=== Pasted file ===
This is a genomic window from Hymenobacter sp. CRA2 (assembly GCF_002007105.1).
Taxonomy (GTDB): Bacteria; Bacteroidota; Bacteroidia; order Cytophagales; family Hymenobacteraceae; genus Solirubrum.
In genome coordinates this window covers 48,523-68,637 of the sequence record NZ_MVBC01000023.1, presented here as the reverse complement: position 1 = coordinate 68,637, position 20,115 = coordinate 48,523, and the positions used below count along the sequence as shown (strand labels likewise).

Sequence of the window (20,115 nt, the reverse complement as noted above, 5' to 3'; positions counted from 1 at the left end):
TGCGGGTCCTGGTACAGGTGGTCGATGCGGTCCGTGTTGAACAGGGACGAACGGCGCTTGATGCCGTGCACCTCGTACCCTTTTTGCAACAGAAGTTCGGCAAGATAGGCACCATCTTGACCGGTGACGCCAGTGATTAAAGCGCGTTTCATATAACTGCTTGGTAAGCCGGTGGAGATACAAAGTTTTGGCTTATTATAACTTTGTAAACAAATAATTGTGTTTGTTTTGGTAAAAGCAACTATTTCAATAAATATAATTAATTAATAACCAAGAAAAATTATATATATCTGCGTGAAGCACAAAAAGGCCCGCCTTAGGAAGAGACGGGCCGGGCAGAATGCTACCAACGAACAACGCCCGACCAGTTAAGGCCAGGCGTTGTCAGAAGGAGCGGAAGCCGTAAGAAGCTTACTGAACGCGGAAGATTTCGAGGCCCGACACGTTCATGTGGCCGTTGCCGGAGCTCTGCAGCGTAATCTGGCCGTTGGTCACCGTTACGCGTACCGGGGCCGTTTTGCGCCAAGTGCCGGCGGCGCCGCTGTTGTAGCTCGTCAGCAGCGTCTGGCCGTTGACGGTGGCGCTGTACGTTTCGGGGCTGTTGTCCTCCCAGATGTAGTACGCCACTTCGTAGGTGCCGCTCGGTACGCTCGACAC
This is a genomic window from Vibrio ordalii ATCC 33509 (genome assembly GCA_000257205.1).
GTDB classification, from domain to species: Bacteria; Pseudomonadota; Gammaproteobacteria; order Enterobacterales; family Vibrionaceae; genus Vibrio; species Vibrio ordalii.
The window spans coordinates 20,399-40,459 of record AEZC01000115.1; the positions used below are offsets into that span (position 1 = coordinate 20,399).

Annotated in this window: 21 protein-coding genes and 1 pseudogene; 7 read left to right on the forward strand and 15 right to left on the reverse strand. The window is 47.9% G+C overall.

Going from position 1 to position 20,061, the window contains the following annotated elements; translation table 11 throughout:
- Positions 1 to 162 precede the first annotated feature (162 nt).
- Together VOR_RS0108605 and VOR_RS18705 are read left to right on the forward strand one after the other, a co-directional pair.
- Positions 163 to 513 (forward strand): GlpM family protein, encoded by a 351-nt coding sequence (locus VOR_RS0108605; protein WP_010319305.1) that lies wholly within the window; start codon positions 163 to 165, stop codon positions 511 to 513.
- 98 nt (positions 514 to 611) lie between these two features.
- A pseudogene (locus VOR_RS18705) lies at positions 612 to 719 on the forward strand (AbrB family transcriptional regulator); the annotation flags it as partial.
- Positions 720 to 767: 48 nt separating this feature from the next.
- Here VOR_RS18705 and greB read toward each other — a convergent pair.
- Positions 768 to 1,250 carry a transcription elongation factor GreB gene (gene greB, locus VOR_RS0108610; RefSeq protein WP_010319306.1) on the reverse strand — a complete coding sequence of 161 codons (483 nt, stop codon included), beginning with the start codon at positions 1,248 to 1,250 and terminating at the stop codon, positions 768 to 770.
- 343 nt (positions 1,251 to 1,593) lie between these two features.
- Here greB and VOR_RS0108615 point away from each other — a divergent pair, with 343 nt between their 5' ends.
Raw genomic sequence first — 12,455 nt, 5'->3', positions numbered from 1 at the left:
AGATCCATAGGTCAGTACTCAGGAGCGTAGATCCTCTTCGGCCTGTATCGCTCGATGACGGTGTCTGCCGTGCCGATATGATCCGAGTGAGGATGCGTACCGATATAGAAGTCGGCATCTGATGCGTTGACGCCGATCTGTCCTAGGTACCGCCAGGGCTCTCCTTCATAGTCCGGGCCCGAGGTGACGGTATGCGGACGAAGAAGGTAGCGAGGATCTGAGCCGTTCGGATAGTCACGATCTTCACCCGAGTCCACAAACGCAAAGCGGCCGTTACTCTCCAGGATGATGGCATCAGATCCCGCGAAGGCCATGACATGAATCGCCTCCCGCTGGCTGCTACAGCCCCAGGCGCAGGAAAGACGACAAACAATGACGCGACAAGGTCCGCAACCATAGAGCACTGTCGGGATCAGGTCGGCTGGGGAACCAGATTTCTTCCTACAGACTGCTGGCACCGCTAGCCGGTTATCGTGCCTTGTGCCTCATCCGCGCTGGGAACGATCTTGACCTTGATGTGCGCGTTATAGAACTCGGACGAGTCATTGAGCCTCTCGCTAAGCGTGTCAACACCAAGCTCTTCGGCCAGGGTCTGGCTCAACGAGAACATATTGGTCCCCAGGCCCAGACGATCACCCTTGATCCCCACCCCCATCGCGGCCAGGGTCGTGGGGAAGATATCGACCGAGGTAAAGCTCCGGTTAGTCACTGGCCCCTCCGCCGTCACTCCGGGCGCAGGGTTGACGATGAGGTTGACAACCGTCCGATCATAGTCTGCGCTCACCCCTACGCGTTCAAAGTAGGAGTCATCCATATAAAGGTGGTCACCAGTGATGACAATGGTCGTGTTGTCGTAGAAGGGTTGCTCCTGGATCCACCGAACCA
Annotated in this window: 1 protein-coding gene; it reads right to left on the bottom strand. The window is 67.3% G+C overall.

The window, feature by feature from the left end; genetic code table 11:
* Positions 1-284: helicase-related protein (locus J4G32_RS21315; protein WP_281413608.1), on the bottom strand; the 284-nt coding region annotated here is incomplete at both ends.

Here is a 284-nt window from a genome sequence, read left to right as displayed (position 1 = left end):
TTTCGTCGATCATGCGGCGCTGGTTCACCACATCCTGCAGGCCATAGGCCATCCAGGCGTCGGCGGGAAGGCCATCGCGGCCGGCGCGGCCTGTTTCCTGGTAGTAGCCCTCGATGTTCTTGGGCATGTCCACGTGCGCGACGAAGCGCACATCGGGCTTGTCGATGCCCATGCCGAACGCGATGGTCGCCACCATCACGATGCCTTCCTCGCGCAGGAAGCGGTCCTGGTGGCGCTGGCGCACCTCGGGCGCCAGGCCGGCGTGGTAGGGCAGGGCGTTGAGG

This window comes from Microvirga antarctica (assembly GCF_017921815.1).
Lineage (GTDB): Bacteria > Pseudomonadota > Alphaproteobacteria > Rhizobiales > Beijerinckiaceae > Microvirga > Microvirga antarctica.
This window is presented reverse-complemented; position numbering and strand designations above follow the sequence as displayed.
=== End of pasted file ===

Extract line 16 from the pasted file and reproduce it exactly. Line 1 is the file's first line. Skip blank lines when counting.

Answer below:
- Positions 720 to 767: 48 nt separating this feature from the next.